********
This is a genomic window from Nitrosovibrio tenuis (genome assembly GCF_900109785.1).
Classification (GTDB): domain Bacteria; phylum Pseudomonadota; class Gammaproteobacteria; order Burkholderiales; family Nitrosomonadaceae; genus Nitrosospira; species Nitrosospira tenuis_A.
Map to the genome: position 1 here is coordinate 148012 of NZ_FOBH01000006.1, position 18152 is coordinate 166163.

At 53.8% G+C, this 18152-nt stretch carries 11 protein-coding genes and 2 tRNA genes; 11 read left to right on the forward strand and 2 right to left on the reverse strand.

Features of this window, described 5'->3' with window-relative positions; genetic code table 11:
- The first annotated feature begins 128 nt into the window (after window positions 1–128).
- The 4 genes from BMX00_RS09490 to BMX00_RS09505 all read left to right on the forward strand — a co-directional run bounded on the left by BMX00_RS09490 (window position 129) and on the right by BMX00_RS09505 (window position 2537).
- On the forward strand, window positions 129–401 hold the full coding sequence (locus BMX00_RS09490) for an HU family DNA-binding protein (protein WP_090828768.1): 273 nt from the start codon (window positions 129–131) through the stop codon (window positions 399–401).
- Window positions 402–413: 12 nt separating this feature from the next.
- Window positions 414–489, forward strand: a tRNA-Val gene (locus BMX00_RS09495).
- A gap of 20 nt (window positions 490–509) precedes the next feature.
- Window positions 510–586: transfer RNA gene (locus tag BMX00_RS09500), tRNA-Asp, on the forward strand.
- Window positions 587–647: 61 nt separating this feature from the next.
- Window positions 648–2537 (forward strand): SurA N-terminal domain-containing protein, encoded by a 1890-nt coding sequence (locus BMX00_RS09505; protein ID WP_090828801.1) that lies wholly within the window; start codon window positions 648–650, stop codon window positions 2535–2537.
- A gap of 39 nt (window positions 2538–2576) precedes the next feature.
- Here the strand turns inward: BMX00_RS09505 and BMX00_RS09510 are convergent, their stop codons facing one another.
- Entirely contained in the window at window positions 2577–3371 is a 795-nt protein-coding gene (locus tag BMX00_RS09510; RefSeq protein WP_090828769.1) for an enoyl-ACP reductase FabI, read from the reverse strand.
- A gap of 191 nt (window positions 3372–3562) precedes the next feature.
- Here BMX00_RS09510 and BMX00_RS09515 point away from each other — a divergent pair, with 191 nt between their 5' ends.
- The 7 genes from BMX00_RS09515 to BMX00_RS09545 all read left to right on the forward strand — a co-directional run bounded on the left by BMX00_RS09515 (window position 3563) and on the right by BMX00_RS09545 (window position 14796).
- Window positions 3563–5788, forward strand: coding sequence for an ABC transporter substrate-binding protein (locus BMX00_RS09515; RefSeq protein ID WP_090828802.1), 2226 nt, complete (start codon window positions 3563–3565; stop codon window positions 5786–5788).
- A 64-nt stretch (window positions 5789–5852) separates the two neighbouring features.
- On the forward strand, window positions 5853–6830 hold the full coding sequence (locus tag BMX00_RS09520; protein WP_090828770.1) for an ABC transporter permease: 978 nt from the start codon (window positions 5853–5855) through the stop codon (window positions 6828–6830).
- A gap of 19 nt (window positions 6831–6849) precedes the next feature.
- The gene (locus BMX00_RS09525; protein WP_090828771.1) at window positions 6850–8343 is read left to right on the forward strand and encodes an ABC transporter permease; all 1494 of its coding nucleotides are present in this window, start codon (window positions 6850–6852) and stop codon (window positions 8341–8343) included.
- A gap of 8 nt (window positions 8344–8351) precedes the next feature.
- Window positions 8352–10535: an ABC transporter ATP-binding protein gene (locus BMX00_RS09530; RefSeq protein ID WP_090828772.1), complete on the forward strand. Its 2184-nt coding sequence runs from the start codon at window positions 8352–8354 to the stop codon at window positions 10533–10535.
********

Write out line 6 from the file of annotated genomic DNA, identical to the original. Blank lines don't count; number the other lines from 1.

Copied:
- The first annotated feature begins 128 nt into the window (after window positions 1–128).